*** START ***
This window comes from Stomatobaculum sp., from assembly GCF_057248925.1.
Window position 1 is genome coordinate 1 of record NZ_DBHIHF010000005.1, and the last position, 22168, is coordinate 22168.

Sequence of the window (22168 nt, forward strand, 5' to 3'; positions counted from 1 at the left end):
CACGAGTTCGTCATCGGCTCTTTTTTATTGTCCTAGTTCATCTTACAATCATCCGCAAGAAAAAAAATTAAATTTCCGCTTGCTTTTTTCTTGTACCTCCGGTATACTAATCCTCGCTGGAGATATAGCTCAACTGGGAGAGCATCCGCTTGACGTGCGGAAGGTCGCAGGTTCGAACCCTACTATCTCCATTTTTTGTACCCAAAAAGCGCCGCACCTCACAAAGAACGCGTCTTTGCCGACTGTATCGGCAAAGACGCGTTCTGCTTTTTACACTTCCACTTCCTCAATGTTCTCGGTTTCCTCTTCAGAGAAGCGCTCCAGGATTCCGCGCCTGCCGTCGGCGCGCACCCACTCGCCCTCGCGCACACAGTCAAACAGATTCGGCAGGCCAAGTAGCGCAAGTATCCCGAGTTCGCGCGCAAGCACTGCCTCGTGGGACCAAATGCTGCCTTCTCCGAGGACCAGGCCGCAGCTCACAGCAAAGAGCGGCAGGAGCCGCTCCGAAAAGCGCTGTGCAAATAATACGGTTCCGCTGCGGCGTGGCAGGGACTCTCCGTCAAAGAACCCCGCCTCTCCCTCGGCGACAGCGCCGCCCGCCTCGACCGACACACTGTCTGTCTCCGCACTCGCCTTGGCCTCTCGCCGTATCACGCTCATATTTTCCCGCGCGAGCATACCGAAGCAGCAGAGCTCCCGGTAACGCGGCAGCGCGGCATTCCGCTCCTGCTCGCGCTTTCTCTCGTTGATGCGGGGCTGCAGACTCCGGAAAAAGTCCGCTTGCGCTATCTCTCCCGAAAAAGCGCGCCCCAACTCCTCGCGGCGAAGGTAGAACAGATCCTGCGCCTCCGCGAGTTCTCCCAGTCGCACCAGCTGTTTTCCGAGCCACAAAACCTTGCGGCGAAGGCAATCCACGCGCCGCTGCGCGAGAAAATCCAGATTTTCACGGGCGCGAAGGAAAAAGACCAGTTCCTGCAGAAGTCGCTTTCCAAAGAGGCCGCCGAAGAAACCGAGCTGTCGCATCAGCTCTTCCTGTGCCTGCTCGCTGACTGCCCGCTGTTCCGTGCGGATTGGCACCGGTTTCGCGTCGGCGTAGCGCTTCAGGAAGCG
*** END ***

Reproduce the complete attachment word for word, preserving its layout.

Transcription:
This window comes from Stomatobaculum sp., from assembly GCF_057248925.1.
Window position 1 is genome coordinate 1 of record NZ_DBHIHF010000005.1, and the last position, 22168, is coordinate 22168.

Sequence of the window (22168 nt, forward strand, 5' to 3'; positions counted from 1 at the left end):
CACGAGTTCGTCATCGGCTCTTTTTTATTGTCCTAGTTCATCTTACAATCATCCGCAAGAAAAAAAATTAAATTTCCGCTTGCTTTTTTCTTGTACCTCCGGTATACTAATCCTCGCTGGAGATATAGCTCAACTGGGAGAGCATCCGCTTGACGTGCGGAAGGTCGCAGGTTCGAACCCTACTATCTCCATTTTTTGTACCCAAAAAGCGCCGCACCTCACAAAGAACGCGTCTTTGCCGACTGTATCGGCAAAGACGCGTTCTGCTTTTTACACTTCCACTTCCTCAATGTTCTCGGTTTCCTCTTCAGAGAAGCGCTCCAGGATTCCGCGCCTGCCGTCGGCGCGCACCCACTCGCCCTCGCGCACACAGTCAAACAGATTCGGCAGGCCAAGTAGCGCAAGTATCCCGAGTTCGCGCGCAAGCACTGCCTCGTGGGACCAAATGCTGCCTTCTCCGAGGACCAGGCCGCAGCTCACAGCAAAGAGCGGCAGGAGCCGCTCCGAAAAGCGCTGTGCAAATAATACGGTTCCGCTGCGGCGTGGCAGGGACTCTCCGTCAAAGAACCCCGCCTCTCCCTCGGCGACAGCGCCGCCCGCCTCGACCGACACACTGTCTGTCTCCGCACTCGCCTTGGCCTCTCGCCGTATCACGCTCATATTTTCCCGCGCGAGCATACCGAAGCAGCAGAGCTCCCGGTAACGCGGCAGCGCGGCATTCCGCTCCTGCTCGCGCTTTCTCTCGTTGATGCGGGGCTGCAGACTCCGGAAAAAGTCCGCTTGCGCTATCTCTCCCGAAAAAGCGCGCCCCAACTCCTCGCGGCGAAGGTAGAACAGATCCTGCGCCTCCGCGAGTTCTCCCAGTCGCACCAGCTGTTTTCCGAGCCACAAAACCTTGCGGCGAAGGCAATCCACGCGCCGCTGCGCGAGAAAATCCAGATTTTCACGGGCGCGAAGGAAAAAGACCAGTTCCTGCAGAAGTCGCTTTCCAAAGAGGCCGCCGAAGAAACCGAGCTGTCGCATCAGCTCTTCCTGTGCCTGCTCGCTGACTGCCCGCTGTTCCGTGCGGATTGGCACCGGTTTCGCGTCGGCGTAGCGCTTCAGGAAGCG